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I’m thrilled to welcome Eliza Shearer back to Diary of an Eccentric today to celebrate the release of her latest novel, Miss Price’s Decision. I love crossover novels and seeing how the characters interact, and Miss Price’s Decision brings together characters from Jane Austen’s Mansfield Park, Northanger Abbey, and Pride and Prejudice. I hope you’re all as intrigued as I am!

Eliza is here to introduce the book, share an excerpt, and give you all a chance to win a copy. Please give her a warm welcome!

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It is a pleasure to be here today to present Miss Price’s Decision, my second novel in the Austeniana series after Miss Darcy’s Beaux. Like its predecessor, it tells the story of the younger sibling of a main character in a Jane Austen novel, in this case Mansfield Park.

Fanny Price is a leading lady that not all Janeites like, but there can be no doubt that in Mansfield Park Jane Austen gave us an unforgettable cast of characters and a complex web of interests, disagreements and secret desires.

The novel ends with the eldest Bertram sister disgracing herself by running away with Mr Crawford. It is a heinous development, and its gravity overshadows what would otherwise be a very shocking event: Julia’s elopement with Mr Yates.

I have always been intrigued by their elopement. Other than a certain personal antipathy from Sir Thomas, there are no substantial obstacles for the young couple to overcome if they wish to pursue the relationship. So why marry without parental consent?

In Miss Price’s Decision, set five years after the dramatic ending to Mansfield Park, we see that the tension between Julia and Sir Thomas is still very evident. Here is a sample; I hope you enjoy it! And if you would like to enter the giveaway, please comment below.

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Miss Price’s Decision, Chapter 3 (excerpt)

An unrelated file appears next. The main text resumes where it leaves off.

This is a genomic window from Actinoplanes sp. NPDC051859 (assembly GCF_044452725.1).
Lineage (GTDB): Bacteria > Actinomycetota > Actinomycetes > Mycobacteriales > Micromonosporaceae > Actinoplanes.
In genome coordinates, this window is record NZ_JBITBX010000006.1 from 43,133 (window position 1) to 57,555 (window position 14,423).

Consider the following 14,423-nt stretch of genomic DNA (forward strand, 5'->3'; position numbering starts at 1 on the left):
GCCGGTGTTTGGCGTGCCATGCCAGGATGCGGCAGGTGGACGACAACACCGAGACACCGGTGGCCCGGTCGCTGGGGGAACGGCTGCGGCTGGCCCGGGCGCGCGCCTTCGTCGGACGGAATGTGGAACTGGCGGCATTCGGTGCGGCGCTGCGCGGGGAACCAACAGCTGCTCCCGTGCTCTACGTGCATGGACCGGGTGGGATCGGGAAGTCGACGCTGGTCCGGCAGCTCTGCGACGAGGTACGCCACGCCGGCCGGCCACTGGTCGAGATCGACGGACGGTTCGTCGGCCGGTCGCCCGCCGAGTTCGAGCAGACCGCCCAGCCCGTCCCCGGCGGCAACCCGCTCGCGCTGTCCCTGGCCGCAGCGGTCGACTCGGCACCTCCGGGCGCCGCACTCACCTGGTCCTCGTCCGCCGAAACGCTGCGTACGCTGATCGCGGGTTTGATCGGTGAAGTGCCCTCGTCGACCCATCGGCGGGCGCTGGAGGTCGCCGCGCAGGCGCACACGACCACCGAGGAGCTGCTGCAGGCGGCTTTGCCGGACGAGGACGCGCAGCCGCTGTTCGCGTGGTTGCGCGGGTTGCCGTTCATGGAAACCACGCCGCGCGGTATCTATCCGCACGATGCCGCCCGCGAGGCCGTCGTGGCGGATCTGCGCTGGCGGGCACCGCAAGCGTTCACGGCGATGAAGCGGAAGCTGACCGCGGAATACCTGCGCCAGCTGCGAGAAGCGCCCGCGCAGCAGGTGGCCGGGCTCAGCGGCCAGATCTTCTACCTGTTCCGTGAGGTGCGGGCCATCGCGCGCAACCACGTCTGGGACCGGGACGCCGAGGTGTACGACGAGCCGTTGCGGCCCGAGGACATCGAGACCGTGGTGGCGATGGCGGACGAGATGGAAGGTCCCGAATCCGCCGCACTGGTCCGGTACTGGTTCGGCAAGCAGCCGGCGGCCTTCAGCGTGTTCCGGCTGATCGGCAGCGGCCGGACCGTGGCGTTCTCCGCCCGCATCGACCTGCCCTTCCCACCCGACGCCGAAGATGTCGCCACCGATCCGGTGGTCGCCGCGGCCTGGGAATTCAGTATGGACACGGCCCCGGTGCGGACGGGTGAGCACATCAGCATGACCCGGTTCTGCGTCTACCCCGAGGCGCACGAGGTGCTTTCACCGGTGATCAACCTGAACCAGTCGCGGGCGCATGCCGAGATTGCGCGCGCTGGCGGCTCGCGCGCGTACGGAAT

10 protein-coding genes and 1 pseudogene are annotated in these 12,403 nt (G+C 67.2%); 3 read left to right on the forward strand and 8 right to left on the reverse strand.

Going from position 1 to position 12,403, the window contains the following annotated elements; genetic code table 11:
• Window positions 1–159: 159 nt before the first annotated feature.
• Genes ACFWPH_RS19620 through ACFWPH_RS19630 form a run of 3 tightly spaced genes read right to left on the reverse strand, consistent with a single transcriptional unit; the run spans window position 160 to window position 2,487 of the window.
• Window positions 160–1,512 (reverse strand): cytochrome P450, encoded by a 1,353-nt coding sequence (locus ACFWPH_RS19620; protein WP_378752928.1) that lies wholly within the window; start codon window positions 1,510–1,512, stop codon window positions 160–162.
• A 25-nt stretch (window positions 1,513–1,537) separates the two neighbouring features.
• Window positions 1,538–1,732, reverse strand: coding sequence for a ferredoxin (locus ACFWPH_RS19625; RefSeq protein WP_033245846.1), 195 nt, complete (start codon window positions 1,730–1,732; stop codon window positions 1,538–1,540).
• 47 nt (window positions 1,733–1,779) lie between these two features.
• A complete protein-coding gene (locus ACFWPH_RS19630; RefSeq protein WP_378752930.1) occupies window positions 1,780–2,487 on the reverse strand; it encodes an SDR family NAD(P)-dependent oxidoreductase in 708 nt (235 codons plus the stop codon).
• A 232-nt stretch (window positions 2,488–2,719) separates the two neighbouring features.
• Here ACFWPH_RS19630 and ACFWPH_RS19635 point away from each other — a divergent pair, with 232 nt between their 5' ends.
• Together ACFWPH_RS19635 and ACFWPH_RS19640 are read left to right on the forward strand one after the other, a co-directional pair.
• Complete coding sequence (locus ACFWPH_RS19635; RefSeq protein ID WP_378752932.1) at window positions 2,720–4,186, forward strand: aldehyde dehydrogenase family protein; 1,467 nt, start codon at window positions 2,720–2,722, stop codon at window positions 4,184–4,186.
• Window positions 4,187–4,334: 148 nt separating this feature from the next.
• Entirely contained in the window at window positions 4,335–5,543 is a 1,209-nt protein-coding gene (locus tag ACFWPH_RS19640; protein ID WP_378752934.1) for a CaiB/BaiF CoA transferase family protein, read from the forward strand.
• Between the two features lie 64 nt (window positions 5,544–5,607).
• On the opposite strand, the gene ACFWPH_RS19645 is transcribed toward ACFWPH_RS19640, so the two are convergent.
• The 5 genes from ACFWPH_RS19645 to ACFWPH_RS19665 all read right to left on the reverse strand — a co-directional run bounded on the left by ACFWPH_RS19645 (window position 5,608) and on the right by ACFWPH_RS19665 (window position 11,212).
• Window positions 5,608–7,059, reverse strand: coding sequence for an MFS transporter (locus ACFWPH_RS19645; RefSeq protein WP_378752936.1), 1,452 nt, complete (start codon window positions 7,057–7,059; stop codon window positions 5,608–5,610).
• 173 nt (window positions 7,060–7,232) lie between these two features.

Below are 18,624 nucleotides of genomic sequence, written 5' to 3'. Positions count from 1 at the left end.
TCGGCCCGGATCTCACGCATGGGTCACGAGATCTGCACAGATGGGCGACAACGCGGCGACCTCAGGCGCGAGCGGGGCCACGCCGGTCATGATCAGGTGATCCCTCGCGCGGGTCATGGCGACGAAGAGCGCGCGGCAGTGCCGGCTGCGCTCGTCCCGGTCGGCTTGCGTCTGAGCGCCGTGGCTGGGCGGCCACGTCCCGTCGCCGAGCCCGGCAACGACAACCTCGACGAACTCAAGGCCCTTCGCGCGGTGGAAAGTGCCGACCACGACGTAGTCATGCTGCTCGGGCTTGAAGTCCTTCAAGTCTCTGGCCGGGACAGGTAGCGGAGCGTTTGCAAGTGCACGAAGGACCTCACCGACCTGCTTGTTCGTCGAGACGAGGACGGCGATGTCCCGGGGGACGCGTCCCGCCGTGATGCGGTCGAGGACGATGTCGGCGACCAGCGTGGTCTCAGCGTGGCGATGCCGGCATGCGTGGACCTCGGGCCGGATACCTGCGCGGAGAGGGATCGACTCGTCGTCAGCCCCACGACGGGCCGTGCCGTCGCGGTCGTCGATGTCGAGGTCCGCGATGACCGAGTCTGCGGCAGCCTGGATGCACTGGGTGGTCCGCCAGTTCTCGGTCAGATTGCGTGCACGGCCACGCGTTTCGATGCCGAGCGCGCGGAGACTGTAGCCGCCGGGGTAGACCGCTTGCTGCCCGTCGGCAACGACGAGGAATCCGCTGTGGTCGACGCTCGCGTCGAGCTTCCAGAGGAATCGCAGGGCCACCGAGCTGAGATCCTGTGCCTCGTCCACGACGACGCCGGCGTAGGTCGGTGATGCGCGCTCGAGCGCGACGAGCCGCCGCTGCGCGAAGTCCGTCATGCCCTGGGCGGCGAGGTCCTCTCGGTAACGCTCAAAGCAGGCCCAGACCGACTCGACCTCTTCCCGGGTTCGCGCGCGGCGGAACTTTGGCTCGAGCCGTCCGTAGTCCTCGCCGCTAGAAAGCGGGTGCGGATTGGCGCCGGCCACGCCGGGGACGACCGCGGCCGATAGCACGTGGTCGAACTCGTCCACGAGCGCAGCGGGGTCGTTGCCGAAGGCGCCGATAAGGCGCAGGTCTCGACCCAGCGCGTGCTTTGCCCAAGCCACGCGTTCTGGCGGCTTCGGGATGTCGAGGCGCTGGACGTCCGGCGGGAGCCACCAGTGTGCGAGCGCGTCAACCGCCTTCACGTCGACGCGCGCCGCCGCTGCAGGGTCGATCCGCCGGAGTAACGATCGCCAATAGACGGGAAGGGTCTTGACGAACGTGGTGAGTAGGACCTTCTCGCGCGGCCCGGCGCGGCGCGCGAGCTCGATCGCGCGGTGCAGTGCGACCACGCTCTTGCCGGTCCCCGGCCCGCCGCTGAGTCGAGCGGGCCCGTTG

On the breakfast room table at Berkeley Square stood a Dutch vase filled with delicate pink posies and white forget-me-nots arranged with exquisite taste. The flowers were so beautiful that the minute I saw them I longed for chalkboard and paper. However, their serenity did not reflect the general atmosphere in the room, for I immediately sensed tension in the air.

Sir Thomas was eating his bread and eggs in sullen silence. Across from him, my cousin Julia was doing the same. Julia and I had met at Fanny and Edmund’s wedding, so I recognised her at once. She, however, only acknowledged me with a rigid smile.

“You must be Fanny’s sister. Has the footman not shown you the way to the kitchen?”

“Her name is Susan,” said Sir Thomas, his voice as cold as ice. “She is your cousin and is treated as such at Mansfield Park. I expect that Mr Yates will be accepting of this arrangement under his roof.”

“Oh.” Julia gave me an unreadable look. “I suppose it makes sense. Life in Mansfield Park must be rather dull these days. Edmund and Fanny will be very busy with the parish and their little boy, and, of course, poor Aunt Norris is not there to keep Mamma company.”

Sir Thomas’ shoulders stiffened, and I held my breath. Mrs Norris was Lady Bertram and my mother’s eldest sister, as well as the sole companion of my disgraced cousin Maria, Sir Thomas’ eldest daughter. Maria had brought shame to her family with her adulterous behaviour and scandalous divorce and had been banned from all polite society. She was now living in a remote county in the north of England with the sole company of our aunt.

I had never met Maria, for her downfall took place before I arrived in Mansfield Park. The traces of her existence were everywhere in the big house, from the neat “M”s written in the nursery room books to the watercolours in the parlour, but she remained a ghostly presence, never to be spoken of. However, it appeared that the rules at Berkeley Square were different than under my uncle’s roof. Pushing what remained of a fried egg around her plate, Julia spoke again on the subject.

“This reminds me, Papa, I received a letter from Aunt Norris a few weeks ago. She assures me that the new cottage that Shillington found them is much more comfortable than the old one, if rather isolated.”